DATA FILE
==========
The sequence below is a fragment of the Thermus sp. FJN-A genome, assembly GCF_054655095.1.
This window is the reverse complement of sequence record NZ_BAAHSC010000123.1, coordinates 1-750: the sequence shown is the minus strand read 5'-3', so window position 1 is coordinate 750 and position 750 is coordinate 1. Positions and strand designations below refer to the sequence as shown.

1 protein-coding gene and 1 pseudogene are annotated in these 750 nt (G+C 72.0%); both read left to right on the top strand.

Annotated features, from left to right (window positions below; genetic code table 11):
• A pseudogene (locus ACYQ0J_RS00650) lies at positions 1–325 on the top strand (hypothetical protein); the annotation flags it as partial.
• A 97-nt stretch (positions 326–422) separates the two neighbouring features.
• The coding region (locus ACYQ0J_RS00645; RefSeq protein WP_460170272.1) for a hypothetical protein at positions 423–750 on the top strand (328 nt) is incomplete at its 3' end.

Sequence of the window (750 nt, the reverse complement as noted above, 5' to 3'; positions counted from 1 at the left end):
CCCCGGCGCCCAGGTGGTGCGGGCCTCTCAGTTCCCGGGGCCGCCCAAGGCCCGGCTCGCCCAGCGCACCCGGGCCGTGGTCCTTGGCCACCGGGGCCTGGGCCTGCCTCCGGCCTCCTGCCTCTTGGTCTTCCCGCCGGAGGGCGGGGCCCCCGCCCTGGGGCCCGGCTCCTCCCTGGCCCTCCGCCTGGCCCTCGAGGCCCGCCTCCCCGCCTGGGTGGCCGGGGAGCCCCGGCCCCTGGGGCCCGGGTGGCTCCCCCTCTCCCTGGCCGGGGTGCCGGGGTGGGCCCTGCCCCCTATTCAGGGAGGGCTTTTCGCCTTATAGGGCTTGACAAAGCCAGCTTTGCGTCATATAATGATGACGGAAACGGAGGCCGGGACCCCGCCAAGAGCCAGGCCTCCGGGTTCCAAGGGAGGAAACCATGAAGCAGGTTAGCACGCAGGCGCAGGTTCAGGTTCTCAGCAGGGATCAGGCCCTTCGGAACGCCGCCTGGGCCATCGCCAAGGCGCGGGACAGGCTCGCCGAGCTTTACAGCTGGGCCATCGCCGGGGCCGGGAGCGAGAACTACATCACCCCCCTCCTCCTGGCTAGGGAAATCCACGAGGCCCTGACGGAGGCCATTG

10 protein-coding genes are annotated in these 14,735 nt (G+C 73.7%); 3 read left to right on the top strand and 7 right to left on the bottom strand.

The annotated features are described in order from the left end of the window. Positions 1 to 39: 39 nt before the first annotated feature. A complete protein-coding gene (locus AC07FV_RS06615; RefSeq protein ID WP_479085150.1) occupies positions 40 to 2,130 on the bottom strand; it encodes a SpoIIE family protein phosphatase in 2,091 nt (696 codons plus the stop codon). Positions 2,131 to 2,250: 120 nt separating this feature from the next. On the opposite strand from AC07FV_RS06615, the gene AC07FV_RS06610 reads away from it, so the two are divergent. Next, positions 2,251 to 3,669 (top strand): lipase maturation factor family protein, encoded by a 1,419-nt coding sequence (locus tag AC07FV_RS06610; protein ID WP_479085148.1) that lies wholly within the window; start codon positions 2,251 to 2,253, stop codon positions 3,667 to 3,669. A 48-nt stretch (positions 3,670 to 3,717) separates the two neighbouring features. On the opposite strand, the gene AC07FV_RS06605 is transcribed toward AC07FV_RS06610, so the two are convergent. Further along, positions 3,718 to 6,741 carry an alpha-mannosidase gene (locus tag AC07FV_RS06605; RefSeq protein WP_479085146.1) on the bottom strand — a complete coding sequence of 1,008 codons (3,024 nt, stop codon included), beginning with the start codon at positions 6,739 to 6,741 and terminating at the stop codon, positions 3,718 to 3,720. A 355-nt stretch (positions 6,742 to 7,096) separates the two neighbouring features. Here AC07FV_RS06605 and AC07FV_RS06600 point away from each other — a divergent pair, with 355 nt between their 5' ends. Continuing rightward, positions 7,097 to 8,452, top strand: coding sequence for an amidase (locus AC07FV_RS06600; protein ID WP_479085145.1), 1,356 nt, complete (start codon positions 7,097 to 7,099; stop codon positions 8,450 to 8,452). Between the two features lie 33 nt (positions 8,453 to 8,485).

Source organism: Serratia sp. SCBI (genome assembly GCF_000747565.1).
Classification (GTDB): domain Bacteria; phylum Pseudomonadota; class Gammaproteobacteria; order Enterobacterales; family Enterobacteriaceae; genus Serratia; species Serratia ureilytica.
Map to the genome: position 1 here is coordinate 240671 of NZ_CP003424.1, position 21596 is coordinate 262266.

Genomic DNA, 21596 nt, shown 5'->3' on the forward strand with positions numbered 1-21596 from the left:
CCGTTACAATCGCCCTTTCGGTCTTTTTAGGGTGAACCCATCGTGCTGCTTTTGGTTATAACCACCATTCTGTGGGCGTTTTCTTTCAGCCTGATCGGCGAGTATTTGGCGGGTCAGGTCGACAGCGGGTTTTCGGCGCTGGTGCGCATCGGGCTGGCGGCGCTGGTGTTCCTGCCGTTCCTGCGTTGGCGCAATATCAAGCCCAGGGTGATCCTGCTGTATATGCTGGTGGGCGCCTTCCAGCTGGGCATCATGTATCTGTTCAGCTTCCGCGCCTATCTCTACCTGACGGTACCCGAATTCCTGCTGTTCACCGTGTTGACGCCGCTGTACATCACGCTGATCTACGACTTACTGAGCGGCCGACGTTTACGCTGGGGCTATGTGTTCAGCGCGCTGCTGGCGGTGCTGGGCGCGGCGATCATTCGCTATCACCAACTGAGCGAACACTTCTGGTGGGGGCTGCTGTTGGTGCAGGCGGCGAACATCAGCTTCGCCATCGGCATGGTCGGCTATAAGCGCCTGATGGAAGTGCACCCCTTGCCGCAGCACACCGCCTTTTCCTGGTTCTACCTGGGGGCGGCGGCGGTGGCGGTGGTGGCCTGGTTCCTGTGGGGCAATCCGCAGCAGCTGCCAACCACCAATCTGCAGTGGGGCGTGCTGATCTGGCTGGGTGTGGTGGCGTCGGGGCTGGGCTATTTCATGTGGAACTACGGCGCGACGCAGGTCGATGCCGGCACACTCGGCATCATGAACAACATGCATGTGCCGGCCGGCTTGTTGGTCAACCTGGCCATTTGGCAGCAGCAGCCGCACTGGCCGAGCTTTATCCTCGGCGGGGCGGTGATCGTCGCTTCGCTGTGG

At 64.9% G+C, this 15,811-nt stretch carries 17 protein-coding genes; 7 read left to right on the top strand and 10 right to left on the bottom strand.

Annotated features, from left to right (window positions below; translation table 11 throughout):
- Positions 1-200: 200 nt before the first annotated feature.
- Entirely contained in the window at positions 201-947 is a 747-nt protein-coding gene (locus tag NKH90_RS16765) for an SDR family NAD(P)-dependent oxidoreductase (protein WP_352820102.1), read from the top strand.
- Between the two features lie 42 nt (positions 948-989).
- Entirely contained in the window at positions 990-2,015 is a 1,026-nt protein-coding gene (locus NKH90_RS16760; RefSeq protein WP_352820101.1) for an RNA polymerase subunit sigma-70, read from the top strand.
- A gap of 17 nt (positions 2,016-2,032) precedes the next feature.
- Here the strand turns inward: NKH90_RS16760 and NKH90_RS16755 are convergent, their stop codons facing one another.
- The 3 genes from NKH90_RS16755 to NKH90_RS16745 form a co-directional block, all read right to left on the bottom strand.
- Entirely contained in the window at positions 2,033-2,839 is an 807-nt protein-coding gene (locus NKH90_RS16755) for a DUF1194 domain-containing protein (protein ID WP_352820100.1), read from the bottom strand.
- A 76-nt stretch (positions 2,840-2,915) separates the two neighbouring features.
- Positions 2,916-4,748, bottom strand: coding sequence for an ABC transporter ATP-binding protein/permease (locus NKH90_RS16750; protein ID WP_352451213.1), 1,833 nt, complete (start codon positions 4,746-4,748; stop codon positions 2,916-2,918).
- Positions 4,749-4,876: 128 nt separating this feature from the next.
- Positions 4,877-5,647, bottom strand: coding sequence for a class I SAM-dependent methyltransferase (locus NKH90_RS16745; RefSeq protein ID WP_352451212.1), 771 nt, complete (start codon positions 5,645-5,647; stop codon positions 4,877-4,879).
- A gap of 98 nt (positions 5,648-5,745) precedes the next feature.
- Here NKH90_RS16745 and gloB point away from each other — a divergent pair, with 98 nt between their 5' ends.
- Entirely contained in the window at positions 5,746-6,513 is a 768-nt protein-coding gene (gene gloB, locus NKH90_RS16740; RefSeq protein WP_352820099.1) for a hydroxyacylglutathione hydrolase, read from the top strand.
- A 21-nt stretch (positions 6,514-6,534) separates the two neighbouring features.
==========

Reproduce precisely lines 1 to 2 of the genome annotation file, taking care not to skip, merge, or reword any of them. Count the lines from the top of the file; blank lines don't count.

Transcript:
The sequence below is a fragment of the Thermus sp. FJN-A genome, assembly GCF_054655095.1.
This window is the reverse complement of sequence record NZ_BAAHSC010000123.1, coordinates 1-750: the sequence shown is the minus strand read 5'-3', so window position 1 is coordinate 750 and position 750 is coordinate 1. Positions and strand designations below refer to the sequence as shown.